There are a lot of cases on the market for iPhones that protect them by surrounding them in thick metal, rubber, or both. These cases, while utilitarian to some degree, always add an ungodly amount of bulk to your once sleek and portable device. For many consumers, including myself, a huge bulky phone is too high of a price to pay for ultimate protection and peace of mind. Newer Technology is attempting to bridge the gap between inconveniently bulky protective cases and the sleeker, less protective ones that many opt for instead with their NuGuard KX Protective Case line for the iPhone 4, 4S, and 5. So is their new case as tough as nails or like nails on a chalkboard? Find out what we thought about our time with the NuGuard KX after the jump.
Not that it particularly matters, but the review unit I received was the black on black colour called "Darkness" instead of the Roulette Red colour shown above. I chose the red colour for the article header because it looks very sleek and shows the textures on the back of the case a bit more clearly. The NuGuard KX comes in a total of eight different colours, so if nothing else you know that you can get a colour you like.
Build quality-wise the NuGuard KX is quite impressive. The shell is basically rubbery plastic, but it's lined on the inside with slightly velvety "X-Orbing gel". This futuristic gel, at least according to the MIL-STD-810G U.S. Military Standard testing that was performed on these cases, is able to absorb any impact your iPhone is remotely likely to receive. There are also two waves of crosshatching along the back of the case that give you a bit of purchase when you hold it and a beveled edge that extends all the way around the front of the iPhone ensuring that the screen isn't the first thing to hit the ground should it be dropped.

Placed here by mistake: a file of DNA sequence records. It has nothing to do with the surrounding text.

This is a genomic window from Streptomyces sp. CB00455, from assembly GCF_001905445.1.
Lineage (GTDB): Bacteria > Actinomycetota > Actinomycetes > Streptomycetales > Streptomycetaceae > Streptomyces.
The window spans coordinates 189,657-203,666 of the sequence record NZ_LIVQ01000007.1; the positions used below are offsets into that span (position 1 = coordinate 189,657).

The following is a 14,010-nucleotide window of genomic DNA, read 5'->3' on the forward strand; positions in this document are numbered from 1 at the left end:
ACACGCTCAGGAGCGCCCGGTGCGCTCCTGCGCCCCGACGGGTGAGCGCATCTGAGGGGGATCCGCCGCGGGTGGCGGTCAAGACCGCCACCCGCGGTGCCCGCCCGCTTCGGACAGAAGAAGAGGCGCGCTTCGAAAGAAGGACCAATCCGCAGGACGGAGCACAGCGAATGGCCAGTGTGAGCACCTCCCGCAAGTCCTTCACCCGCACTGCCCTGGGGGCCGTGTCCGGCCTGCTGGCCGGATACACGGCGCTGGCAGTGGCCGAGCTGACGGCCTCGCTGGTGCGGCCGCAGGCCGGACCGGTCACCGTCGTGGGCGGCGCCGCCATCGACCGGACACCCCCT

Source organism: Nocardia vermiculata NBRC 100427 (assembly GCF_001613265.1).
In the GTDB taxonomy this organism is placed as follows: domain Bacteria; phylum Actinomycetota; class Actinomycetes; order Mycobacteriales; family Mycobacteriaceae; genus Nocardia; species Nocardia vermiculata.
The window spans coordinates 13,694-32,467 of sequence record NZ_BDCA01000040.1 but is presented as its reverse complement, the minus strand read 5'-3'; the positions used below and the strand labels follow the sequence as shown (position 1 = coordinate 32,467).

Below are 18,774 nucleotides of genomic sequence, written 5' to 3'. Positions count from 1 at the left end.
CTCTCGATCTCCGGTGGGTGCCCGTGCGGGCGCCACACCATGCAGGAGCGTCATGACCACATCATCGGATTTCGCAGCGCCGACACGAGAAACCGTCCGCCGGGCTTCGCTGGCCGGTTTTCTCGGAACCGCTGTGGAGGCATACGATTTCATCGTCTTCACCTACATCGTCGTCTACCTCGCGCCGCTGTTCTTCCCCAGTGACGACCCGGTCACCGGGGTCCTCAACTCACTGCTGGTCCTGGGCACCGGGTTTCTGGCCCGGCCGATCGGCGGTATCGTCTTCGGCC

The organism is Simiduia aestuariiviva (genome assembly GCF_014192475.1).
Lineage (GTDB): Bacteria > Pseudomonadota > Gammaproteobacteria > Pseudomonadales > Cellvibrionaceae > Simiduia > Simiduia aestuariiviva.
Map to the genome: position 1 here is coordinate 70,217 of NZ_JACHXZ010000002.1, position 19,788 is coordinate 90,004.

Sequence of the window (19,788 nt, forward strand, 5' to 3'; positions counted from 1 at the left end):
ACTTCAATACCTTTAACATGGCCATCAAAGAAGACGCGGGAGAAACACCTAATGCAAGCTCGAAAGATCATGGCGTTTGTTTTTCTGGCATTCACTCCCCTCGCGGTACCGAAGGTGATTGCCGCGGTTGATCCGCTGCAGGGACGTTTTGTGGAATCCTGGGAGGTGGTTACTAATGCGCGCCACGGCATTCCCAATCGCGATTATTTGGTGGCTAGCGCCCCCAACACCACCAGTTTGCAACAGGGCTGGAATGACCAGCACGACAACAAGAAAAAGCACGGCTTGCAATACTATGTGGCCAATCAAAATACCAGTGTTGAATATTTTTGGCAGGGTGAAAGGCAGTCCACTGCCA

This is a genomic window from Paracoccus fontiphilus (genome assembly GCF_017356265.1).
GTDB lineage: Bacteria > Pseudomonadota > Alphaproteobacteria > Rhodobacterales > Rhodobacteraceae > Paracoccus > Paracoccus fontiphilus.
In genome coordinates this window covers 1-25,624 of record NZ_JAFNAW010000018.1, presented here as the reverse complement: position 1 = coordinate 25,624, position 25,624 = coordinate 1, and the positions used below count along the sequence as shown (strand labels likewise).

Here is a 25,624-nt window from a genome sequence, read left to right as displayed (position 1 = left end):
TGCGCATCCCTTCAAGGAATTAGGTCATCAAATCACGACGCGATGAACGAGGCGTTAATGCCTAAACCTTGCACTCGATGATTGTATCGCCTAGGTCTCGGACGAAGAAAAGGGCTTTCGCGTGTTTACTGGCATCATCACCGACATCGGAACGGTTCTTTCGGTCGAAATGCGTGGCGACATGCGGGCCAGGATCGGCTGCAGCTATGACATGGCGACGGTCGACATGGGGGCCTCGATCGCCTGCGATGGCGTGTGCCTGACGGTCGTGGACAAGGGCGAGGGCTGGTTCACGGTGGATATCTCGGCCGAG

Putting on and removing the case is a simple matter, but since it's all one piece there is no danger of it popping off accidentally. When it's on all of the ports, switches, speakers, etc. are accessible as is expected from any competent iPhone case, but in some cases they're too accessible.
When I put on the NuGuard KX for the first time and was inspecting it from varying angles I noticed the volume change indicator showing up on my iPhone's screen even though I hadn't consciously put my fingers anywhere near the volume buttons. Upon further testing, I found that the +/- button extensions built into the case make those buttons quite a bit more sensitive than they are without it, and you don't even have to press right on the buttons themselves to activate them. Pressing the area between the buttons on the case will randomly register as either a volume up or volume down, and pressing just above the + button also registers like a regular button press. Pressing below the – button, incidentally, didn't resolve in any unexpected button activation in my testing, but I hardly need to say that this shouldn't happen at all.
While the NuGuard KX does an admirable job of keeping its form factor down, it still clocks in at a good few millimetres thick and that's enough to prevent your iPhone from fitting into most iPhone/iPod docks without the assistance of a dock extender adapter which can run you another $6-$15 on top of the otherwise industry-standard price tag of $35. So, while it's definitely space age in thickness compared to its competitors, it's still a ways from not impeding with your iPhone's "un-becased" functionality. The build quality and protection that the NuGuard KX brings to the table are unmistakable, but whether or not the extra peace of mind is worth the sensitive buttons and need for a dock extender adapter is up to you to decide. If you're looking for the maximum amount of drop protection with a minimal amount of added bulk in an iPhone case, though, the NuGuard KX should certainly factor into your considerations.